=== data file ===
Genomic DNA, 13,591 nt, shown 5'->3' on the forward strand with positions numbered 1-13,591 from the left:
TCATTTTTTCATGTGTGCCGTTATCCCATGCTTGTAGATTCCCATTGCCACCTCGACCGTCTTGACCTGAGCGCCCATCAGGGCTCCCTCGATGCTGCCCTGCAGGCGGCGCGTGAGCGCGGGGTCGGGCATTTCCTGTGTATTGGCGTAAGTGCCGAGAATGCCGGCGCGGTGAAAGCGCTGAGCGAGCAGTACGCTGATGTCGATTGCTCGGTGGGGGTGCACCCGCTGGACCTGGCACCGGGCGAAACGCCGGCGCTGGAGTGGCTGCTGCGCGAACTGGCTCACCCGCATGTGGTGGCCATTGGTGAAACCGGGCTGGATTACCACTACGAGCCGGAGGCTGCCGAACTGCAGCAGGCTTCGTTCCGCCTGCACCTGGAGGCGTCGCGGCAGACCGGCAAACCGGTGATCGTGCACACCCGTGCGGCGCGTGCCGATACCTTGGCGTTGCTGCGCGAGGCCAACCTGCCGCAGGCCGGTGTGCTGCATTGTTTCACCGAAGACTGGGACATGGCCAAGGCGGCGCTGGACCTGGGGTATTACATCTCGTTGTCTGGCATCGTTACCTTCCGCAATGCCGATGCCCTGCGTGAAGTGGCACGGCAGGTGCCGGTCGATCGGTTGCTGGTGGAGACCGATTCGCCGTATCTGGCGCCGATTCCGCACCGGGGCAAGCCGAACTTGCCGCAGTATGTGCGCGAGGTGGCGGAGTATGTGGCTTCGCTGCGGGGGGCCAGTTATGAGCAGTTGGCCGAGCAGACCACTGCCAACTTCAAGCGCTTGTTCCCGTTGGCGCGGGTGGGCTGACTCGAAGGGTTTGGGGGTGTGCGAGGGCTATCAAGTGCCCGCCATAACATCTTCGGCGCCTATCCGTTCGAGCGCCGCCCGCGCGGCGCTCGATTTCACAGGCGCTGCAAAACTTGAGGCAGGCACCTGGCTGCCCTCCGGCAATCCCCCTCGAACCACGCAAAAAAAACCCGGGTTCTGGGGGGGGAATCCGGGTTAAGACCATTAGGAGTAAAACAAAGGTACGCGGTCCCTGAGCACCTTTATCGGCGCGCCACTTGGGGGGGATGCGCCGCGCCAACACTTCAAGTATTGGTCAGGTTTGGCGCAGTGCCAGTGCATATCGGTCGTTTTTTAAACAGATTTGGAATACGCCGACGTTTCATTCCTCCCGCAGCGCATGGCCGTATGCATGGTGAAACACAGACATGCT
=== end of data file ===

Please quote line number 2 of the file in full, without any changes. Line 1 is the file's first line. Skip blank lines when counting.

TCATTTTTTCATGTGTGCCGTTATCCCATGCTTGTAGATTCCCATTGCCACCTCGACCGTCTTGACCTGAGCGCCCATCAGGGCTCCCTCGATGCTGCCCTGCAGGCGGCGCGTGAGCGCGGGGTCGGGCATTTCCTGTGTATTGGCGTAAGTGCCGAGAATGCCGGCGCGGTGAAAGCGCTGAGCGAGCAGTACGCTGATGTCGATTGCTCGGTGGGGGTGCACCCGCTGGACCTGGCACCGGGCGAAACGCCGGCGCTGGAGTGGCTGCTGCGCGAACTGGCTCACCCGCATGTGGTGGCCATTGGTGAAACCGGGCTGGATTACCACTACGAGCCGGAGGCTGCCGAACTGCAGCAGGCTTCGTTCCGCCTGCACCTGGAGGCGTCGCGGCAGACCGGCAAACCGGTGATCGTGCACACCCGTGCGGCGCGTGCCGATACCTTGGCGTTGCTGCGCGAGGCCAACCTGCCGCAGGCCGGTGTGCTGCATTGTTTCACCGAAGACTGGGACATGGCCAAGGCGGCGCTGGACCTGGGGTATTACATCTCGTTGTCTGGCATCGTTACCTTCCGCAATGCCGATGCCCTGCGTGAAGTGGCACGGCAGGTGCCGGTCGATCGGTTGCTGGTGGAGACCGATTCGCCGTATCTGGCGCCGATTCCGCACCGGGGCAAGCCGAACTTGCCGCAGTATGTGCGCGAGGTGGCGGAGTATGTGGCTTCGCTGCGGGGGGCCAGTTATGAGCAGTTGGCCGAGCAGACCACTGCCAACTTCAAGCGCTTGTTCCCGTTGGCGCGGGTGGGCTGACTCGAAGGGTTTGGGGGTGTGCGAGGGCTATCAAGTGCCCGCCATAACATCTTCGGCGCCTATCCGTTCGAGCGCCGCCCGCGCGGCGCTCGATTTCACAGGCGCTGCAAAACTTGAGGCAGGCACCTGGCTGCCCTCCGGCAATCCCCCTCGAACCACGCAAAAAAAACCCGGGTTCTGGGGGGGGAATCCGGGTTAAGACCATTAGGAGTAAAACAAAGGTACGCGGTCCCTGAGCACCTTTATCGGCGCGCCACTTGGGGGGGATGCGCCGCGCCAACACTTCAAGTATTGGTCAGGTTTGGCGCAGTGCCAGTGCATATCGGTCGTTTTTTAAACAGATTTGGAATACGCCGACGTTTCATTCCTCCCGCAGCGCATGGCCGTATGCATGGTGAAACACAGACATGCT